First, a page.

What changes have you made to ensure the game remains unique when compared to Rainbow Moon?

That’s a lot and would probably exceed the purpose of this interview. Think of the Rainbow series as a franchise, like for example Final Fantasy, just on a smaller scale. Rainbow Skies is a completely new game, but still part of the Rainbow franchise.

So there’s a completely new world, new characters, new monsters, new dungeons, etc. In terms of gameplay it is still similar but a lot features have either been added or improved. Some of the notable new features are monster breeding, combo attacks, a new dialog system, lots of new quest types, a new character upgrade system, a new difficulty level system, a new fishing mini game, and a lot more.

On top of that, Rainbow Skies will be playable in English, French, German, Spanish and Italian.

What is the estimated length of the game? Will it have even more content than Rainbow Moon?

In terms of overall content, the game is a lot bigger than Rainbow Moon. There will be more visual and gameplay variety, more monsters, more dungeons, a lot more side quests and a more interesting storyline. Just recently we started working on the localization and realized that Rainbow Skies is about three times bigger than Rainbow Moon in terms of English source words.

However, in terms of length, we have taken a slightly different approach. Rainbow Skies can be played in different ways. If you just want to play through the game, you can probably complete the main story in less than 30 hours. However if you want to take your time, get lost in side quests, breed monsters, hunt for treasures and enjoy the end game content, you can easily get 100-150 hours or more out of Rainbow Skies.

Will the title be PSTV compatible?

Yes.

Are there any genres you're yet to tackle that you'd like to in future releases?

That’s hard to answer at the moment. For the time being, we are 100% focused on Rainbow Skies and haven’t decided what’s coming next.

Finally, two questions I'm asking everyone: What are some of your favourite games you've played on Vita?

Oh, I’ve enjoyed so many of them. Some of my favourite Vita games are (in alphabetical order):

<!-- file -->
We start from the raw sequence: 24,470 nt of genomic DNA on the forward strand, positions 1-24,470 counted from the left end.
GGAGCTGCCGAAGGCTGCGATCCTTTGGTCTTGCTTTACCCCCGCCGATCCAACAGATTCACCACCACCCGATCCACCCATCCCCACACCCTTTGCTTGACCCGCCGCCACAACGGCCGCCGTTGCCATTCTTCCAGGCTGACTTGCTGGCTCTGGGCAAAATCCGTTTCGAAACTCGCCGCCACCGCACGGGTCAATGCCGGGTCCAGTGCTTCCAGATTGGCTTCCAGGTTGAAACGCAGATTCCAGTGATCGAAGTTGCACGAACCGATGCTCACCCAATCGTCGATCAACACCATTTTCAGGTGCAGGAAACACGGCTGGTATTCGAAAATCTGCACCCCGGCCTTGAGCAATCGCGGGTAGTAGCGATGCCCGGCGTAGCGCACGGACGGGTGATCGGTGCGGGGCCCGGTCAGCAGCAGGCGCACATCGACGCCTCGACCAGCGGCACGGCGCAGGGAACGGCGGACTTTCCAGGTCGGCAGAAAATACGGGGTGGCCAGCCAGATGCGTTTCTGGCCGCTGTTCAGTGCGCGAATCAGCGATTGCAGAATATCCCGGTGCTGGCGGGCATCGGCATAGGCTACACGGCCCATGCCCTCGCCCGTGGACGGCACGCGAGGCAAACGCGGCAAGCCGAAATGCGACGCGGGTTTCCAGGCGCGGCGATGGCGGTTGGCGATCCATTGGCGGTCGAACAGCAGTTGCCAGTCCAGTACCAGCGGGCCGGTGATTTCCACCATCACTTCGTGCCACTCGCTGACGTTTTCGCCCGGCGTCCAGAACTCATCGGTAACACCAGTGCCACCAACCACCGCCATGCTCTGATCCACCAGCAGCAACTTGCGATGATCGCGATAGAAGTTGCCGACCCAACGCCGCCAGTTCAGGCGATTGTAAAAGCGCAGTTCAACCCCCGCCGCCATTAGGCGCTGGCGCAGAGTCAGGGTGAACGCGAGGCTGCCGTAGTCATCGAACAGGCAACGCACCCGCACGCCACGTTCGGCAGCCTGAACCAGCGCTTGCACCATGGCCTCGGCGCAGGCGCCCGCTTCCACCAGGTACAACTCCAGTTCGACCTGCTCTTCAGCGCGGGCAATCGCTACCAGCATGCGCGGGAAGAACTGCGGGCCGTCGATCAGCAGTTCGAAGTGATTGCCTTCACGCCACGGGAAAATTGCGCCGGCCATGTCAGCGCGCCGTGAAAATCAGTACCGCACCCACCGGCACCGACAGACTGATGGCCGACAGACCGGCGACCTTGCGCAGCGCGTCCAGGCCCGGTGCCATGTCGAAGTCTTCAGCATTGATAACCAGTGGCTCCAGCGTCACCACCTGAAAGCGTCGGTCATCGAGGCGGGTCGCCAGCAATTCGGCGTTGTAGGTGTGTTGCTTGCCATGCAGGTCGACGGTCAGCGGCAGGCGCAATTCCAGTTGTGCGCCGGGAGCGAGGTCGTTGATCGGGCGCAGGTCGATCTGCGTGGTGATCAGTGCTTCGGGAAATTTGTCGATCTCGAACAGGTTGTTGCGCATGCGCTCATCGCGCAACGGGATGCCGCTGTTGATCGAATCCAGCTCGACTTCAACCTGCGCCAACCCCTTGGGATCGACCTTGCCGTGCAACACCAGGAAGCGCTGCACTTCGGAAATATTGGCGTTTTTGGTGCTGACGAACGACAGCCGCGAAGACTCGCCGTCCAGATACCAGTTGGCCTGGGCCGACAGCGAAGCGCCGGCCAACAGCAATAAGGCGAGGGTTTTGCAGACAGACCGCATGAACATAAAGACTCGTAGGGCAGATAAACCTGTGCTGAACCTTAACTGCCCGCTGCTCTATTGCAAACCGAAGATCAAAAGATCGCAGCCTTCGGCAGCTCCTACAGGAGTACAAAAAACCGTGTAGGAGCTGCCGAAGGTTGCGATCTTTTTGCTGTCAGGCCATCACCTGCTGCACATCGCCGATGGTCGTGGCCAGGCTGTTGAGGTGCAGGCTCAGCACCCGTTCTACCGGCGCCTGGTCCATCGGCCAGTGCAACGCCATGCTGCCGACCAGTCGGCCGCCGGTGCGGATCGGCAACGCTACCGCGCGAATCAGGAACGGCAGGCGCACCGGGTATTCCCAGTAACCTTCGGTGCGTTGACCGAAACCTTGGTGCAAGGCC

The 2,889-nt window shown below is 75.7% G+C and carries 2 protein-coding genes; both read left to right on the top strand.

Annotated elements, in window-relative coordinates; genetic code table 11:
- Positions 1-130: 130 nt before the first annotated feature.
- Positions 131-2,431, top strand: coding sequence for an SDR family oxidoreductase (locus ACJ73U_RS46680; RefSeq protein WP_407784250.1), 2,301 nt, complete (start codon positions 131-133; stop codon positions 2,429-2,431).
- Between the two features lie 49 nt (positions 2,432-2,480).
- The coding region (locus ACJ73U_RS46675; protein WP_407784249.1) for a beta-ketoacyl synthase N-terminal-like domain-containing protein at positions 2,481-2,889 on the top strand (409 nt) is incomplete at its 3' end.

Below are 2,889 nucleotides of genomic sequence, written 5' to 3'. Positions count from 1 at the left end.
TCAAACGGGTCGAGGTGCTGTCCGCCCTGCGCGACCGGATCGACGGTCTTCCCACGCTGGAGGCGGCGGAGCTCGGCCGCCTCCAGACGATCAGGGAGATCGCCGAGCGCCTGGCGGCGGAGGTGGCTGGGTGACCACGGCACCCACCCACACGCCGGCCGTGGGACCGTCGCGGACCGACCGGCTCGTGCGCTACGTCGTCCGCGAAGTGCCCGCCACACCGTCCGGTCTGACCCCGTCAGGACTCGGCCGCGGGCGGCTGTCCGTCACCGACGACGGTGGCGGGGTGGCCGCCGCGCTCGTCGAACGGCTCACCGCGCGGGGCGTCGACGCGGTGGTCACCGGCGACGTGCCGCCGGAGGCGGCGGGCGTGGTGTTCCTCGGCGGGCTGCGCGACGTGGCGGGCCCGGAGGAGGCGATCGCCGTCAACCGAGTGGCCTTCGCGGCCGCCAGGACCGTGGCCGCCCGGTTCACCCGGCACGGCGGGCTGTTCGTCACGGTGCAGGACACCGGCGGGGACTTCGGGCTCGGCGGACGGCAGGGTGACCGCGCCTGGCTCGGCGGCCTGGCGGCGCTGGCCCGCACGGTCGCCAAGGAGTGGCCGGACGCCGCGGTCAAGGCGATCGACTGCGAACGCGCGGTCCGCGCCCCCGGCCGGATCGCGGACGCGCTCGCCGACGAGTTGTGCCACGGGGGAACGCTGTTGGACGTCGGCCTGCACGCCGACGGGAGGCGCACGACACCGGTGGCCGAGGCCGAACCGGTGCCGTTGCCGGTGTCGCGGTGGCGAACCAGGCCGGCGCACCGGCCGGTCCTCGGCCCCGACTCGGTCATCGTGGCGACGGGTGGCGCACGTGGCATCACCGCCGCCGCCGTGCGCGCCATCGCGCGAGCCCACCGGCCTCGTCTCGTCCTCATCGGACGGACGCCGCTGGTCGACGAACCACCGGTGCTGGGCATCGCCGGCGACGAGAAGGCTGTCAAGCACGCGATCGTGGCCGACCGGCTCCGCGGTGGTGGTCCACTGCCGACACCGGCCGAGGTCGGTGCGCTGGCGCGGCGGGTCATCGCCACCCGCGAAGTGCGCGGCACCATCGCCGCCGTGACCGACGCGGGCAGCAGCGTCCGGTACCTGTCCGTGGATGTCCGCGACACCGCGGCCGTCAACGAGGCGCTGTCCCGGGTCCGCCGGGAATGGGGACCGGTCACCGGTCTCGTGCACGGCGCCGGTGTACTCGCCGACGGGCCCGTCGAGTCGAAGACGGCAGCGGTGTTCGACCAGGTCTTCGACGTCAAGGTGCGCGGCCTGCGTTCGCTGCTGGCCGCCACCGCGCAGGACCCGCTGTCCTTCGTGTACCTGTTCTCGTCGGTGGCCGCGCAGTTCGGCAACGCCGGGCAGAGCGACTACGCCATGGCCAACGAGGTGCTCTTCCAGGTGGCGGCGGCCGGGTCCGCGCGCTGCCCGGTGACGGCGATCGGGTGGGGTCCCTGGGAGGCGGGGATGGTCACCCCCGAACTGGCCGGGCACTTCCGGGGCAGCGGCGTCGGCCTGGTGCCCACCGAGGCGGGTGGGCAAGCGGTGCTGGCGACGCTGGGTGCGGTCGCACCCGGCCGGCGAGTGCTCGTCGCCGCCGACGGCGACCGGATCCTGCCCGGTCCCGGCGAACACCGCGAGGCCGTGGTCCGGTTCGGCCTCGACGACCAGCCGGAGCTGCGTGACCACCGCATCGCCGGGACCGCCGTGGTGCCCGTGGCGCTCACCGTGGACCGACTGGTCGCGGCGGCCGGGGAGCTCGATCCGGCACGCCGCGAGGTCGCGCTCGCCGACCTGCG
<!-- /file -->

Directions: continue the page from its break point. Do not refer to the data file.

- Child of Light
- Danganronpa 1&2
- Digimon Story CyberSleuth
- Dragon Fantasy: The Black Tome of Ice
- Dragon Quest Builders
- Final Fantasy X HD Remaster
- Hatsune Miku: Project Diva series
- IA/VT: Colorful
- The Legend of Heroes: Trails of Cold Steel 1&2
- La Mulana EX
- Muramasa Rebirth
- Odin Sphere Leifthraiser
- Persona 4 Golden
- Puyo Puyo Tetris
- Rainbow Moon (sorry yeah, own IP, but I really love it personally!)
- Rayman Legends
- Resogun
- Root Letter
- Shovel Knight
- Star Strike Delta
- Steins;Gate
- Taiko: Drum Master V
- Tearaway
- Tokyo Xanadu
- The Wolf Among Us (despite the crappy port)
- Uncharted: Golden Abyss (too bad it never got a Vita sequel)
- World of Final Fantasy
- Ys: Memories of Celceta
- Zero Escape series

Which of the Vita models is your favourite (LCD or OLED)?

They are both amazing and they both have their pros and cons. I actually own both, but if I have to choose between one of them, I’d say the OLED version. The colors really stand out on the OLED and I mostly play the Vita at home, so size, weight and battery life aren’t really an issue for me.

To anybody thinking about buying a PS Vita, they are both great, you definitely won’t regret it. 

 

I'd like to thank eastasiasoft for holding this interview with me. You can follow updates on the company's upcoming physical releases via Twitter and its official website - keep an eye out for Rainbow Skies landing soon!


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3 Comments

Ka-pi96 (on 16 October 2017)

heh, that's pretty cool that you did an interview with them. Nice one Krezzy! (y)


AngryLittleAlchemist (on 16 October 2017)

Wow, I love these interviews so much! Great questions, great answers, great interviews! Thanks for reaching out to such interesting companies : )


Kresnik (on 16 October 2017)

Thanks. I'm glad people are enjoying them!


  • +1
COKTOE (on 17 October 2017)

Nice. I'm a fan of Rainbow Moon, and am looking forward to Skies.